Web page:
A new pedagogy for a new MOOCy world

Let’s say that David Wiley is right (and why shouldn’t he be, as king of the open course?). He writes:

Our traditional pedagogies scale poorly beyond 30 or so people because they were developed in the context of teaching 30 or so people. I think it’s safe to assume that, in the same way that our pedagogies-for-30-people degrade as the number of students goes up, pedagogies-for-1000s-of-people degrade as the number of students goes down. Pedagogies for 1000s of people probably function so poorly in the context of 30 people that we’ve never even really tried them before. In other words, we’ve never taught 100,000 people at a time before, and consequently we’ve never developed pedagogies for teaching this many people at once – the last few years just show us trying to shoe-horn pedagogies-for-30 into MOOCs and then publishing articles about the astonishing drop rates.

And I commented there:

Well, some would say that connectivist learning theory is the approach indigenous to the online environment, and it often tends to be attacked in the same breath with MOOCs. But I like the idea that something very new is needed. People keep talking about “scaling up” old pedagogies. Maybe it isn’t about scaling anything up after all, but rather creating something entirely new (maybe not even based on connectivism). Maybe the new model could be something between the one-teacher model and the peer-grading model.

So let’s give it a try. Hmmmm…in between the one-teacher model and the peer-grading model.

I’ve got it!

Start with a team of teachers or professors. They approach the MOOC like writing a textbook – each controls a section that is in their area of expertise. They write the curriculum, assignments, select all materials for that section, record a video if that’s their preferred mode (and only if that’s their preferred mode). And then they moderate the whole class with all the other profs, assessing and providing feedback to students, dividing the workload. We could “scale” based on the number of students – at 30 students per prof, that’s about 33 instructors for a class of 1,000 students.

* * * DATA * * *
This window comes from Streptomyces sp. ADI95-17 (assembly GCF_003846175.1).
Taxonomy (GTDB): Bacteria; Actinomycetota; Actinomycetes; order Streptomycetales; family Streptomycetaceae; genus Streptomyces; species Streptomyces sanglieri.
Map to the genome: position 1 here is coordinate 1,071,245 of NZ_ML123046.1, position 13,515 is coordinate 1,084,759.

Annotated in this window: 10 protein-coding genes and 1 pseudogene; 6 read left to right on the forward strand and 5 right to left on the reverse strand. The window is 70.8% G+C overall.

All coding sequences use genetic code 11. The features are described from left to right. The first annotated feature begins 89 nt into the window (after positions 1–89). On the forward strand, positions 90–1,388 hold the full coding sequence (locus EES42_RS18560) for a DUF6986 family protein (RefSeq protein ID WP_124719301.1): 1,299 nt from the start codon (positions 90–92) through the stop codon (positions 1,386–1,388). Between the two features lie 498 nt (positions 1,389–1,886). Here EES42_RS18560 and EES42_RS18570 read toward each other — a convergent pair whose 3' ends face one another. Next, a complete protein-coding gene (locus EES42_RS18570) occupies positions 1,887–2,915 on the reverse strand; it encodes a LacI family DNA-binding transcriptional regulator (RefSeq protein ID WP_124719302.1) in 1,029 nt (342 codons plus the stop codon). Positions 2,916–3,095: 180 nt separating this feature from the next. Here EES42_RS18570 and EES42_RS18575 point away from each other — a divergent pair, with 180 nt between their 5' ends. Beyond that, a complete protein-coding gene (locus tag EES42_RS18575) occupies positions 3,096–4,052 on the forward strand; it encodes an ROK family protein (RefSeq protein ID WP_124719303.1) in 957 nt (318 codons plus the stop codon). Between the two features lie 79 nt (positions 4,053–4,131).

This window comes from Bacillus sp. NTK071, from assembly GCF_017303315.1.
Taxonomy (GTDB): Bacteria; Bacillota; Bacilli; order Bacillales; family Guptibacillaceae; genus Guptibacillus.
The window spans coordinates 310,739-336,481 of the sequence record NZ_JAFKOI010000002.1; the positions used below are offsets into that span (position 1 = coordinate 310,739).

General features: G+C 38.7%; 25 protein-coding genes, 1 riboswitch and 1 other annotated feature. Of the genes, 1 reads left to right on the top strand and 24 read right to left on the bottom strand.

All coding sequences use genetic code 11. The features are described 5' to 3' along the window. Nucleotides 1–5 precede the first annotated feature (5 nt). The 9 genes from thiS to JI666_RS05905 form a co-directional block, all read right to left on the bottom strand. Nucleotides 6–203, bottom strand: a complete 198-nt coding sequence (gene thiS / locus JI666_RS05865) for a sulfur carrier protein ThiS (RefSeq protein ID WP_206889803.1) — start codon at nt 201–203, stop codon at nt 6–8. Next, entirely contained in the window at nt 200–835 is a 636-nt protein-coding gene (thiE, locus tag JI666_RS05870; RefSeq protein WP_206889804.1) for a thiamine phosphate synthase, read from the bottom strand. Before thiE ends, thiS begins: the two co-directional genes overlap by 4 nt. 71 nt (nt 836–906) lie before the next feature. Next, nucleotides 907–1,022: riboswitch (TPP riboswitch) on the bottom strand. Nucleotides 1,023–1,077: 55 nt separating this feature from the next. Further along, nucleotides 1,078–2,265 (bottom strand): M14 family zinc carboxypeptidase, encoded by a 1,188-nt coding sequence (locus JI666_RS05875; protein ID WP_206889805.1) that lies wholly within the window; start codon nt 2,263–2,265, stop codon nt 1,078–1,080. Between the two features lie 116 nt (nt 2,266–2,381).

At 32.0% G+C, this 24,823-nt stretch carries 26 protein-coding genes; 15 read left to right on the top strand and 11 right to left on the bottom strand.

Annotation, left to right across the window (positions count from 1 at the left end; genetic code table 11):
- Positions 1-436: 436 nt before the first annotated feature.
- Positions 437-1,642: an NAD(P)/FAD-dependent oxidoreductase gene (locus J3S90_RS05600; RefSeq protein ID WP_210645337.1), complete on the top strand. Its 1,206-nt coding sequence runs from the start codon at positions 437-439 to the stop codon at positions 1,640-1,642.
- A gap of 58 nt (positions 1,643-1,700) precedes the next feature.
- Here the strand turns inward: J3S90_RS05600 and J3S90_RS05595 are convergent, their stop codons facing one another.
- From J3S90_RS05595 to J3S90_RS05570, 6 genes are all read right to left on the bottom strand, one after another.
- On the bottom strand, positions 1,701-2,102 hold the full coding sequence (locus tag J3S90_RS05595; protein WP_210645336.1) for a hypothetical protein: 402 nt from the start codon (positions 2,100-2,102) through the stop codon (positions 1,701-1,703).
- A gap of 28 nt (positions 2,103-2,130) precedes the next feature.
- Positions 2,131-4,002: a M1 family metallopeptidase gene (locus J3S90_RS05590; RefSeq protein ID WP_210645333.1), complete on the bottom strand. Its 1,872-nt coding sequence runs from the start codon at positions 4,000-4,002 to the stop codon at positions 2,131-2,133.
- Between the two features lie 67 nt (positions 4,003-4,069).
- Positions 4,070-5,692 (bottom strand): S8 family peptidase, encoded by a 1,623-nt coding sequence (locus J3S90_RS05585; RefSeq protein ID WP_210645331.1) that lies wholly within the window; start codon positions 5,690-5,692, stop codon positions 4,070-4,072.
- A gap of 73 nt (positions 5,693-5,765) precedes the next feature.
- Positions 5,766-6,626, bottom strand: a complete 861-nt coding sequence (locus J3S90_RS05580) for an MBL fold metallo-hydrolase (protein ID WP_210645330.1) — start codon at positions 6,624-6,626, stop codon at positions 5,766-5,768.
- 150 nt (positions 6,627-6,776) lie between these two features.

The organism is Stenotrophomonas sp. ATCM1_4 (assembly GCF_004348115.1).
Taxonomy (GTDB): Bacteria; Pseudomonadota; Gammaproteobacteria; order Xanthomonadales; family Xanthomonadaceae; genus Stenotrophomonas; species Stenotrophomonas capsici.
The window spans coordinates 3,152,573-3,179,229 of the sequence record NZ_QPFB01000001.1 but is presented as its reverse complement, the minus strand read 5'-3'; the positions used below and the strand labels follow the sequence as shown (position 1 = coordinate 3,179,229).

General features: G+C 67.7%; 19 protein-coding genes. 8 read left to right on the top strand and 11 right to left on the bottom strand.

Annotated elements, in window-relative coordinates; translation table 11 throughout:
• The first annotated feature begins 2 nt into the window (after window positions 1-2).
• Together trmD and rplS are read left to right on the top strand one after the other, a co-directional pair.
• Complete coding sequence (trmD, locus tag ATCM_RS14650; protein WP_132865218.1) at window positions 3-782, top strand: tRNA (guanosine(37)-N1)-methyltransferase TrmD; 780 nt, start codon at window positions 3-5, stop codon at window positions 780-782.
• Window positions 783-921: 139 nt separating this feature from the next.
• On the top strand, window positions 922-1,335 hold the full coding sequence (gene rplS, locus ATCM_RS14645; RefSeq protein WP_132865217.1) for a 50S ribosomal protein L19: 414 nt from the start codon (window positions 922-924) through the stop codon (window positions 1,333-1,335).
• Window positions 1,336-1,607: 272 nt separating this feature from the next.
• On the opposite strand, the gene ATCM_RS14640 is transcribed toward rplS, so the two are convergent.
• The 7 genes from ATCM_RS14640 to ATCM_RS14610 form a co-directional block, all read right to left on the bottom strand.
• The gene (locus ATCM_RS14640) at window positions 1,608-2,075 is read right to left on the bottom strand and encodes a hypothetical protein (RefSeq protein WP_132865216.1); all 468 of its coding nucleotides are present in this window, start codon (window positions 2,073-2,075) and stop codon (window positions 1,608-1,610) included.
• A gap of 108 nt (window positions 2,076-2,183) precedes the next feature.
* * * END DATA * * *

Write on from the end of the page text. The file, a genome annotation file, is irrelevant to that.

It’s kind of what we do in our open online class-formerly-known-as-a-SMOOC (or Shhhhmooc, since we like to keep it quiet), the POT Certificate Class, where a different expert moderates discussion each week, based on readings and on their own video introduction to the material. Only this would be bigger.

Think of the employment possibilities, which take care of Jonathan Rees‘  concerns (and mine) about doing away with qualified professors when our society needs them the most. More professors employed!

Think of the quality – no work assessed by uneducated peers, but rather by real professors. No “teams” where the professors are relegated to the role of “content experts” while IDs and ed techs take the lead – they would operate in a clearly supportive role.

Think of the academic freedom – each professor controlling their own content and approach for their section of the class. There would be variety, too, of method, readings, focus.

Think of the connectivism – possible in this environment, but within a more traditionally-organized “course” that can be transferrable and assessable, and thus count for credit at real universities. Instructivist, constructivist and connectivist approaches could all be used in the same class.

It’s certainly one possibility.

2 comments to A new pedagogy for a new MOOCy world

  • Perfectly feasible. Not so very unlike what the UK open University has always done (and latterly mostly online). However this could offer more freedom to individual academics (or Associate Lecturers in OU parlance), which would be a good thing. Of course, while this may resolve the ‘massification’ issue, it still leaves a hole in the business model, assuming that your academics will want paying….

    • True! But there’s been so much attention paid already to the business model (mostly to compensate for society being less willing to properly fund public education as a public good) the I thought an educational focus was somewhat overdue. :-)